"No indication" vaccine causes blood clots

The French Minister of Health says the country will continue to administer the AstraZeneca Covid-19 jab, which is also arriving in Monaco at the end of the month, in spite of blood clot worries.
Olivier Veran revealed that his government will continue to administer the AstraZeneca vaccine after discussing with medical authorities the possible risks involved with the jab. Denmark, Iceland, Italy, Norway and Thailand have suspended use of the vaccine after worries arose about an increased risk of blood-clotting.
The EU’s medical regulators have reiterated there is no indication the jab is linked to a higher risk of clots than in the general population, with a mere 30 cases of “thromboembolic events” evolving out of five million doses given.
“There is currently no indication that vaccination has caused these conditions, which are not listed as side effects with this vaccine,” the European Medicines Agency (EMA) announced Thursday, adding that, “The vaccine’s benefits continue to outweigh its risks and the vaccine can continue to be administered while investigation of cases of thromboembolic events is ongoing.”
France’s health authorities have agreed with the EMA and will continue to use the vaccine in their arsenal to fight against the pandemic, which is raging in the country at the moment in hotspots like Paris and Nice, as well as to try to prevent a third lockdown.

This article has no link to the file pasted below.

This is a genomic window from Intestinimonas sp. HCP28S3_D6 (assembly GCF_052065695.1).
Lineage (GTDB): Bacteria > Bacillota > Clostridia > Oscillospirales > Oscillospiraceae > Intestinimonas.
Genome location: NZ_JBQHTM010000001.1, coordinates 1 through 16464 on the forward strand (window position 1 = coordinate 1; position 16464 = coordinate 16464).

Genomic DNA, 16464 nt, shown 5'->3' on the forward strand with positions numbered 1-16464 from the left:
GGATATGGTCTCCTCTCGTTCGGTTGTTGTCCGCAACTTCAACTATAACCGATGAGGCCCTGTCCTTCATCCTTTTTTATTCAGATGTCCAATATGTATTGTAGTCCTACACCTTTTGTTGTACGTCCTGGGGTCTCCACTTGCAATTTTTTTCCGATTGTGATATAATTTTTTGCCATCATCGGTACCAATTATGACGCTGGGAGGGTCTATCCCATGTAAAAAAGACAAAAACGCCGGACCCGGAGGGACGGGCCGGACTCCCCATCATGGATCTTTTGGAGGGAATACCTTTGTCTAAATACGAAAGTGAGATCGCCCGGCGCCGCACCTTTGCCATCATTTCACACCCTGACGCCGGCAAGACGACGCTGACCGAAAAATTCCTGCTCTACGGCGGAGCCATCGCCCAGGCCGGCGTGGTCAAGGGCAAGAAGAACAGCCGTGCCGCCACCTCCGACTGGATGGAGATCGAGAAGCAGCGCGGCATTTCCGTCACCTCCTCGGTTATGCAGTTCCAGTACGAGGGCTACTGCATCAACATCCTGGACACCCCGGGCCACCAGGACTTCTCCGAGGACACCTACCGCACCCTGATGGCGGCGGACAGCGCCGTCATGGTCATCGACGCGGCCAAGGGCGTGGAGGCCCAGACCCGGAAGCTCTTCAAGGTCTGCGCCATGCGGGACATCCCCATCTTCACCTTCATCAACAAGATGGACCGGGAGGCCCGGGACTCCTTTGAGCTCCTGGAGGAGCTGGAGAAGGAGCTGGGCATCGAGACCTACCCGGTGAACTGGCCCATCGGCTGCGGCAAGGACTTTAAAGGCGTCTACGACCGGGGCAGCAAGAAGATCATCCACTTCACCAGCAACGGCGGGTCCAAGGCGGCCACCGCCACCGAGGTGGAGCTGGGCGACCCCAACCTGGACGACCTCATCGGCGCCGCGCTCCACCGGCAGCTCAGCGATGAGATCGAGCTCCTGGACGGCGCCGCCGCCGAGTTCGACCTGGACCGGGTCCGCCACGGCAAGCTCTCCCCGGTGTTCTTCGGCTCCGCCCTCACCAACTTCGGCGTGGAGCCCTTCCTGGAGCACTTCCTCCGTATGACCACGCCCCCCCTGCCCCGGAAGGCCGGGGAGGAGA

Veran has described France’s position as “tense and worrying” during a press conference on Thursday and stated that the country must remain vigilant in the face of high infection rates and overwhelming hospitalisations.
As previously reported in Monaco Life, the Principality will be receiving their first 7,200 doses of the Astra Zeneca vaccine in late March, adding to shipments from BioNTech-Pfizer and Moderna.
Monaco has inoculated 22% of the population so far, primarily the elderly, vulnerable and front line health care workers, and has decided to give these high-risk groups both jabs before moving on to the general population.